Chicken Cornetti – Mid-Century Recipe Guest Test Sunday

Posted on Feb 2 2014 - 5:00am by Erica

A mid-century recipe is just slightly more fun with a strange name.


This, for example, looks like “insane pasta chicken corn casserole,” but Del Monte’s marketing department felt that “chicken cornetti” would be a much more appealing name…

Chicken Cornetti
  • 1 (4-lb.) stewing chicken cut up
  • 4 cups (1-lb.) broken spaghetti
  • 2 cups finely sliced celery
  • ¼ cup chopped green pepper
  • ½ cup chopped onions
  • 2 teaspoons paprika
  • 2 to 3 12-oz. cans DEL MONTE Golden Whole Kernel Corn
  • ½ to 1 cup stuffed or ripe olives
  • ½ lb. pimiento cheese, cubed
  1. Simmer chicken, covered, in boiling salted water (about 6 cups) until tender, about 2 to 3 hrs. Cool. Remove meat from bones; cut in large pieces. Measure broth; add enough hot water to make 6 cups liquid. Bring to boil; add spaghetti, chicken, celery, green pepper, onions, paprika. Cook 15 to 20 min. Add 1 can of the corn, the olives and cheese; cook 5 min. longer. Taste; add more salt if necessary. Serve wreathed with the rest of the Del Monte Corn, heated and seasoned, either on a hot platter or in the same utensil in which dish was cooked. Edge with thin slices of green pepper, if desired. Serves 10 to 12.


So there were two things about this recipe that struck me as extremely unusual. (Yes, besides the olives, corn, spaghetti, and cheese.)


First: we are making chicken broth from scratch but seasoning it with nothing but salt. I make a damn good chicken broth, and it calls for all kinds of veggies and herbs to help it rise above “water with chicken flavor dissolved in it.”


Second: This is a freakin’ retro recipe. I thought they were all about saving time by opening cans, especially recipes invented by a canned food company. Nope, I just boiled a chicken for three hours and then spent thirty minutes salvaging meat from the bones. Not pretty, and not fast.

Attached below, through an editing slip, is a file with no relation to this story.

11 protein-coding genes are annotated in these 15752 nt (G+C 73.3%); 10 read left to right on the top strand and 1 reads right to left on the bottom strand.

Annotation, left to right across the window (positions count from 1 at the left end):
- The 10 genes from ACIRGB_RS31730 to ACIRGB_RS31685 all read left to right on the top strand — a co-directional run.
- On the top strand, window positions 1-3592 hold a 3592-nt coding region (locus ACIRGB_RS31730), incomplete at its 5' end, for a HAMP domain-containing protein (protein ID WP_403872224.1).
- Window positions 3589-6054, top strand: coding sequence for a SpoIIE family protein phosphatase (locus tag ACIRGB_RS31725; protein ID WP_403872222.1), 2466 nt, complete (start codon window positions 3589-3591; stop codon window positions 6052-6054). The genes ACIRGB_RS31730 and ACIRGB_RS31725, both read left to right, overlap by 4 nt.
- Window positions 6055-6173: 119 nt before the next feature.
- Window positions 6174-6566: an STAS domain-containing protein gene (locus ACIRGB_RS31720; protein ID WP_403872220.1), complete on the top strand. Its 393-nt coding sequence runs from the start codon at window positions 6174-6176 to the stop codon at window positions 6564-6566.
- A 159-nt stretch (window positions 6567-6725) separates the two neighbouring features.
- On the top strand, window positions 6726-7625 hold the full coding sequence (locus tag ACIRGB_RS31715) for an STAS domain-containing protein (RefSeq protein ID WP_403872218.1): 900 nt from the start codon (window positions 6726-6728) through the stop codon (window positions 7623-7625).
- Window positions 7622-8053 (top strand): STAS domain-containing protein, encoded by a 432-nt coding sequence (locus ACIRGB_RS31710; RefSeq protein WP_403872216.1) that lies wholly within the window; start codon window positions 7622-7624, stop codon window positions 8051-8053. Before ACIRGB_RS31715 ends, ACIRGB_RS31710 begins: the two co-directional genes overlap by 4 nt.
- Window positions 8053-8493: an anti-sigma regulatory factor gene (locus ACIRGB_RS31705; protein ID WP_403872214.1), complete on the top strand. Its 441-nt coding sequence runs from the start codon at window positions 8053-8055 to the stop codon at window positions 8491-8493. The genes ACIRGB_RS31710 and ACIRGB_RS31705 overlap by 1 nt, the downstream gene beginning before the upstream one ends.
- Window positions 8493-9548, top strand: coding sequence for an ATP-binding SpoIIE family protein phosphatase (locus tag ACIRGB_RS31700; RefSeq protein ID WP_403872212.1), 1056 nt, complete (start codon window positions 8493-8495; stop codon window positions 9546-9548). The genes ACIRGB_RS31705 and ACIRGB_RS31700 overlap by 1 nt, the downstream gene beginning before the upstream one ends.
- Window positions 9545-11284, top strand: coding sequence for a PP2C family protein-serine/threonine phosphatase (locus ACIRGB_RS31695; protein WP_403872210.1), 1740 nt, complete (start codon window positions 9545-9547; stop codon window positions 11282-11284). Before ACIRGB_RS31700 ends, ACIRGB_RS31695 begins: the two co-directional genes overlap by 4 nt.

And then I have to dump it all back into the pot… with spaghetti and vegetables.


Pimiento cheese, by the way, doesn’t come in cubes. It is a spread/dip, made of cheddar and cream cheese and pimiento and other magic. So we just dropped in a half pound glob of it and then felt really sorry for subjecting the delicious pimiento cheese to… well, everything else in this pot.

And then I dumped it in a dish and made Buzz eat it.


“This just looks hilarious.”

The kids, meanwhile, were staring at their plates like — well, like I’d just served them chicken cornetti and told them that’s what we’re having for dinner.




“Whoa, is it that bad?”

There was a long pause.

“No… actually, it works.”

And at this point the kids took bites too, and everybody scarfed it down and asked for seconds.

Verdict: Tasty. (Yeah, we’re surprised too.)

Tasting notes:

Somehow, everything manages to play well together. It’s creamy and interesting, with a lot of diverse flavors that all balance out. I have no idea how the hell you’d create this recipe in the first place, because it’s completely insane, but it works!

WordPress Author Box

Erica was inspired to learn to cook by a complete lack of home economics classes in high school, and a love of old books. When using antique cookbooks to teach herself some skills, she realized a lot of the recipes were pretty strange by modern standards. All that fun testing just begged to be shared with the world. Regular recipe testing can be found here on Mid-Century Menu, on Erica's Retro Recipe Attempts blog, and also I Ate The 80's.